For my current co-op, I decided to work with the Antioch College Prison Justice Initiative (PJI) on their Prison Justice Library project. The PJI was founded in 2014 by Dr. Emily Steinmetz along with Antioch students and other faculty, and works to uplift people impacted by incarceration and to start a dialogue about the criminal justice system’s impacts.
Here at the Prison Justice Library, we send books and zines to people who are incarcerated all over the country. We receive over fifty letters weekly from people all over who are requesting reading material. One of the main goals is to get as many letters filled as possible. While doing my co-op here, I work 10 hours a week to get as much done as I can. Something that I have noticed is that we lack volunteers (you can get involved here) so letters pile up weekly.
I enjoy working here because I am doing something to help others. I know for a fact that I want to help people, so working at the Prison Justice Library gives me an idea of what it’s like doing something for a good cause.
Photo credit: Dennie Eagleson
Village Impact Project is a mentoring program in Yellow Springs, Ohio whose mission is to provide children in the Yellow Springs area with responsible mentors from our community who share their interests and to help make a lifelong difference in both of their lives and in our village through monthly events with community partners. Our goals are 1) for all children in the community who want or need a mentor to have one who shares their interests, and 2) for the people in the program to become an integral part of the community through activities, fundraisers, and community services opportunities. Our motto is, “Changing our community two people at a time,” because we believe a mentoring relationship changes the adult as much as the child and that our entire community will change for the better because our young people have good role models and positive experiences within the community.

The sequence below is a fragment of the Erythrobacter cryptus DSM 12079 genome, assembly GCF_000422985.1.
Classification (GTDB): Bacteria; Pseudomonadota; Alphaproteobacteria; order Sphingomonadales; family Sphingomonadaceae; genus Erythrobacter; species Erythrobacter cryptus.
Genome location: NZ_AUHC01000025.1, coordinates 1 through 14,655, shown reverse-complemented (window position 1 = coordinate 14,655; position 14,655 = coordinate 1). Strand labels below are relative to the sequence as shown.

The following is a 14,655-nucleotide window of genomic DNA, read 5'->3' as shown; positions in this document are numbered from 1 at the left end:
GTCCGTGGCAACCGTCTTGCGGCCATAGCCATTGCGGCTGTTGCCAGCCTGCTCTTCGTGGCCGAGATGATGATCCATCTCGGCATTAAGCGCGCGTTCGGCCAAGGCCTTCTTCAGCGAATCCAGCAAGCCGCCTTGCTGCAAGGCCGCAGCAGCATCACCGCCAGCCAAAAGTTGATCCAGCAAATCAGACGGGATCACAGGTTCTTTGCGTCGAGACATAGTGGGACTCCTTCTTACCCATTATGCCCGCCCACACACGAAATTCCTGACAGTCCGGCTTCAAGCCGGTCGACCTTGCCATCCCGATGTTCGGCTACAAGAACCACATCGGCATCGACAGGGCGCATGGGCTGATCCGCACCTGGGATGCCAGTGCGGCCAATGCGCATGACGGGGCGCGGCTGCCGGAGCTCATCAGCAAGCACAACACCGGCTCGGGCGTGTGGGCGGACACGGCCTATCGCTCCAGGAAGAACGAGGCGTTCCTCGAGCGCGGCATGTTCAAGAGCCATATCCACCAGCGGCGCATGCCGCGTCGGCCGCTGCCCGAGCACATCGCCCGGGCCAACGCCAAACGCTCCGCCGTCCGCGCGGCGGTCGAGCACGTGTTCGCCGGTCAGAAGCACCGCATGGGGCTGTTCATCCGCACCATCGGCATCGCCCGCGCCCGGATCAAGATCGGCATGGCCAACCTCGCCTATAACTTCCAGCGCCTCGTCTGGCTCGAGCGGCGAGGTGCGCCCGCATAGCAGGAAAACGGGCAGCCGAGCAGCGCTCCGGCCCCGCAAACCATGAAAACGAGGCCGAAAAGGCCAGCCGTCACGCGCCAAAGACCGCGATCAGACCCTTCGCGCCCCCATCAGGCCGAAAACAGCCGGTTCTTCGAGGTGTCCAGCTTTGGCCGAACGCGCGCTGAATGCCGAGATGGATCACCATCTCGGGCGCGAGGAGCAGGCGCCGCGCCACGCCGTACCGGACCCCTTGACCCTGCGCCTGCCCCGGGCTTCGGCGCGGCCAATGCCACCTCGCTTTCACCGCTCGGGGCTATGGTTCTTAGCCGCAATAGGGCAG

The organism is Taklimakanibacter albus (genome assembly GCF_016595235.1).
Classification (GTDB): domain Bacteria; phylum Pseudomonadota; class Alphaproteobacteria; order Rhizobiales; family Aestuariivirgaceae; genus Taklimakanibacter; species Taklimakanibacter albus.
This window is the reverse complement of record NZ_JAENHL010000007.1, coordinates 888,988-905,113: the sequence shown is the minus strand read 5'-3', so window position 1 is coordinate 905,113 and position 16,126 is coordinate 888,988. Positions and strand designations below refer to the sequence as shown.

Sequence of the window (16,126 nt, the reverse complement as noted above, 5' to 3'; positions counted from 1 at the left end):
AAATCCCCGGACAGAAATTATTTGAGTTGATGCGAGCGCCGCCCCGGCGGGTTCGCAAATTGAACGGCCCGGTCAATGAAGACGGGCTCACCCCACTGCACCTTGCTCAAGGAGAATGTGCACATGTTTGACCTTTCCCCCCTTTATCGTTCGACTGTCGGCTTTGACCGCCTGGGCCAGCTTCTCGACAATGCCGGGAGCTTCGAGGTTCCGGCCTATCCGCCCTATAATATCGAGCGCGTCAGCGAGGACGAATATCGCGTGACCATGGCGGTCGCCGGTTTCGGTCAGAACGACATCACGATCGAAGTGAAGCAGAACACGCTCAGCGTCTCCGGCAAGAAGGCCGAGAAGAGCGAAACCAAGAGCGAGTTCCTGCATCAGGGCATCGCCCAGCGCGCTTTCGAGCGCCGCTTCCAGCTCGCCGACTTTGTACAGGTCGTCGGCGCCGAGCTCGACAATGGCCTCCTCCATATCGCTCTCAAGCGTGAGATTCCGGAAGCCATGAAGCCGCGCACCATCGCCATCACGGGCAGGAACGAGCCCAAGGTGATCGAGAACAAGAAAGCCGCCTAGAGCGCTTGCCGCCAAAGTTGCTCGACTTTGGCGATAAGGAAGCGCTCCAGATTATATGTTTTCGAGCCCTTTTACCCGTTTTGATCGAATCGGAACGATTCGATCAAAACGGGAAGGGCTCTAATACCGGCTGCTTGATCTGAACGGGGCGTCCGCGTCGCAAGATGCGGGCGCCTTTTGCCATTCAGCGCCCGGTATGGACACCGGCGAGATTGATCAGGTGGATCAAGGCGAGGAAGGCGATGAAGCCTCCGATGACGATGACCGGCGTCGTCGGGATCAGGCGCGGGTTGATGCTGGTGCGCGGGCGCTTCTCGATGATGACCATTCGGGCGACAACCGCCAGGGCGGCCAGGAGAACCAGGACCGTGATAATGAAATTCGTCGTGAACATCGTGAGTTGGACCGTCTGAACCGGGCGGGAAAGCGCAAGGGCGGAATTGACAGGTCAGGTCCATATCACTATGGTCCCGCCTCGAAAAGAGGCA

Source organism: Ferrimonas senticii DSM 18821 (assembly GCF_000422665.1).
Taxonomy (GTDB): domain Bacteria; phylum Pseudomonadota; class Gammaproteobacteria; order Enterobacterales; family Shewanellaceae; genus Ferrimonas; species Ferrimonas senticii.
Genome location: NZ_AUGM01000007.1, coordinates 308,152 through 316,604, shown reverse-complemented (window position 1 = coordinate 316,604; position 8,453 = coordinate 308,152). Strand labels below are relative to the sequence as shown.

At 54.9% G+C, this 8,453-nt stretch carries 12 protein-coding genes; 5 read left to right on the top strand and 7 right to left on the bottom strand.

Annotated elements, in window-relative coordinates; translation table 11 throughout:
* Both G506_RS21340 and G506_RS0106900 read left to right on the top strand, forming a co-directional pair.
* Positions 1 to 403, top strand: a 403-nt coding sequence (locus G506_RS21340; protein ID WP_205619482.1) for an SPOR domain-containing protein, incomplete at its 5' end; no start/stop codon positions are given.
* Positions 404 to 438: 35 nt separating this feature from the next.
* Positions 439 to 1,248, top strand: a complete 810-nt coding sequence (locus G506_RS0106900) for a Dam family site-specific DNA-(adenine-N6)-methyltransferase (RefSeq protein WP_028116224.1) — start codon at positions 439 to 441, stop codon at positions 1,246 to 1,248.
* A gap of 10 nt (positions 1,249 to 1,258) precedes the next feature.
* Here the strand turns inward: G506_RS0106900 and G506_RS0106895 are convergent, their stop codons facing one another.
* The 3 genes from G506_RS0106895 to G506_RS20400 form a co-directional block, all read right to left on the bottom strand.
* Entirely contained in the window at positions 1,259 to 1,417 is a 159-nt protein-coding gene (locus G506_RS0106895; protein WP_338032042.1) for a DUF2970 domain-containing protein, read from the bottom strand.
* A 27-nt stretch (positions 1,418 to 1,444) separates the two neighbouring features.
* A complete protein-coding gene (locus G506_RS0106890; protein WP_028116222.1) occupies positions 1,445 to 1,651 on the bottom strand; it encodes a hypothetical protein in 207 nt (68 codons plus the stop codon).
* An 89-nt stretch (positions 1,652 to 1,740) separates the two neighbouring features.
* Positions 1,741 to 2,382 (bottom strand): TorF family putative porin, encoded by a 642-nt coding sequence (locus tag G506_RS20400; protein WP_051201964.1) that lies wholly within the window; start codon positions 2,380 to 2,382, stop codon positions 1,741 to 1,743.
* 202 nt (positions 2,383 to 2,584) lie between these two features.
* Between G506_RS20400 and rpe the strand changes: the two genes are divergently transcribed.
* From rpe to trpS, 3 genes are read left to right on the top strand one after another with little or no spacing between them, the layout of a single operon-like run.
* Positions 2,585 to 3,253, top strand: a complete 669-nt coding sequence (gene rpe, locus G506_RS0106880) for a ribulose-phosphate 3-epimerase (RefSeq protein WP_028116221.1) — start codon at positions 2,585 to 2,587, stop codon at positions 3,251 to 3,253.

Most children involved in the program are from Yellow Springs School District, but children may also come from The Antioch School or another private school, be homeschooled, attend a school outside the district through open enrollment or an alternative school (such as the Greene County Learning Center or Outdoor Advantage through the Greene County Educational Service Center). Most children in our program are between the ages of 6-18, though exceptions can be made for older students who have not graduated by the age of 18.
My role with the Village Impact Project is focused on organization and planning fundraisers. However, my day-to-day experience is me sitting on my laptop categorizing files. Village Impact Project is a program I would be interested in continuing to work with because this experience is important for my future goal of being a social worker.
Photo credit: https://www.facebook.com/VillageImpactProject/